"We know it [the fire] was not an accident. We are old people and we want to know the truth before we die."

The last memory Mr Francis has of his son, who was the DJ at the party, was kissing him goodbye on the Saturday night. The next morning he received a telephone call telling him Gerry was dead.

"He came in, got dressed, and kissed his mother and kissed me and said, 'I'll see you in the morning,'" said Mr Francis, a former British Rail worker and photographer who lives in Sydenham, south London.

"The phone rang the next morning. The person said 'There was a fire at the party ... Gerry did not make it.' My wife started screaming. He was the baby of the family. I will always remember him as I saw him the night of the party. I was told not to go and identify the body and I'm glad I did not."

Joan Ruddock, Labour MP for Lewisham Deptford, has worked closely with the families and was responsible for securing a second police inquiry. Ms Ruddock said she hoped people who had remained silent for years would finally reveal the truth about what happened, and has suggested there should be immunity for witnesses.

"There were no condolences from the government, there were no condolences from the palace," said Ms Ruddock

"They [the victims' families] felt they were black people treated as second-class citizens. The investigation and the inquiry was bungled. They felt as if no one cared about their loss.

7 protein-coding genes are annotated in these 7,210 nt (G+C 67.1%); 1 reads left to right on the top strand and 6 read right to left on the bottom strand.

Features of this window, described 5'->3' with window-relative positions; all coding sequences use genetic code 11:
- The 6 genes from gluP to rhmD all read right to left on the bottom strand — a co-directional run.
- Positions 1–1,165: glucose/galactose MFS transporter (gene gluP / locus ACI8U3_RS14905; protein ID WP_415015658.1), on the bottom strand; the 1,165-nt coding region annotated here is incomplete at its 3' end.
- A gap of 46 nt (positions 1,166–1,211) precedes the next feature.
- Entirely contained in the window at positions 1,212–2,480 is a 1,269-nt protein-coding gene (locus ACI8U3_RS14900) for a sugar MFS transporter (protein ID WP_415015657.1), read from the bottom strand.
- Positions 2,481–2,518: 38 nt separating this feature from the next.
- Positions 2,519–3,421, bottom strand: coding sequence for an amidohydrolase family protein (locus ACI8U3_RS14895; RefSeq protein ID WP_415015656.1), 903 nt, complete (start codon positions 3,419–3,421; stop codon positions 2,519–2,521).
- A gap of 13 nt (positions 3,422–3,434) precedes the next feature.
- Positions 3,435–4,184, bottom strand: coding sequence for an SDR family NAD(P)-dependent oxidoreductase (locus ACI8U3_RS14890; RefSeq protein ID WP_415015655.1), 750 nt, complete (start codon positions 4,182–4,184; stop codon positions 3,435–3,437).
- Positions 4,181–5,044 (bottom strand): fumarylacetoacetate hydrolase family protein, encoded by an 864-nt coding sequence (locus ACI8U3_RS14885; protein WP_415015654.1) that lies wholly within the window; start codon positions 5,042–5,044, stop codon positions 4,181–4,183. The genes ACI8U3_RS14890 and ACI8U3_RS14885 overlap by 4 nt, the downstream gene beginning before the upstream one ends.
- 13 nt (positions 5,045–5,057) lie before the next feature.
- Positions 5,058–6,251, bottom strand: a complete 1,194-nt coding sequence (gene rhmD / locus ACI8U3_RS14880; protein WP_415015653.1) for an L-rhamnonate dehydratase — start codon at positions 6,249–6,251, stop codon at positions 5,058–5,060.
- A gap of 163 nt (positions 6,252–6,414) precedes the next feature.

"I hope the people inside the house will be called to give evidence."

News
ebookA unique anthology of reporting and analysis of a crucial period of history
Life and Style
Child's play: letting young people roam outdoors directly contradicts the current climate
lifeHow much independence should children have?
Arts and Entertainment
Tycoons' text: Warren Buffett and Bill Gates both cite John Brookes' 'Business Adventures' as their favourite book
booksFind out why America's richest men are reading John Brookes
Arts and Entertainment
<p><strong>2008</strong></p>
<p>Troubled actor Robert Downey Jr cements his comeback from drug problems by bagging the lead role in Iron Man. Two further films follow</p>
filmRobert Downey Jr named Hollywood's highest paid actor for second year running
Life and Style
Dale Bolinger arranged to meet the girl via a fetish website
life
Property
Sign here, please: Magna Carta Island
propertyYours for a cool £4m
Life and Style
tech
News
The Commonwealth flag flies outside Westminster Abbey in central London
news
Arts and Entertainment
Struggling actors who scrape a living working in repertory theatres should get paid a 'living wage', Sir Ian McKellen has claimed
theatre
Extras
indybest
News
Skye McCole Bartusiak's mother said she didn't use drink or drugs
peopleActress was known for role in Mel Gibson film The Patriot
Arts and Entertainment
tvWebsite will allow you to watch all 522 shows on-demand
Latest stories from i100
Have you tried new the Independent Digital Edition apps?

Day In a Page

Some are reformed drug addicts. Some are single mums. All are on benefits. But now these so-called 'scroungers’ are fighting back

The 'scroungers’ fight back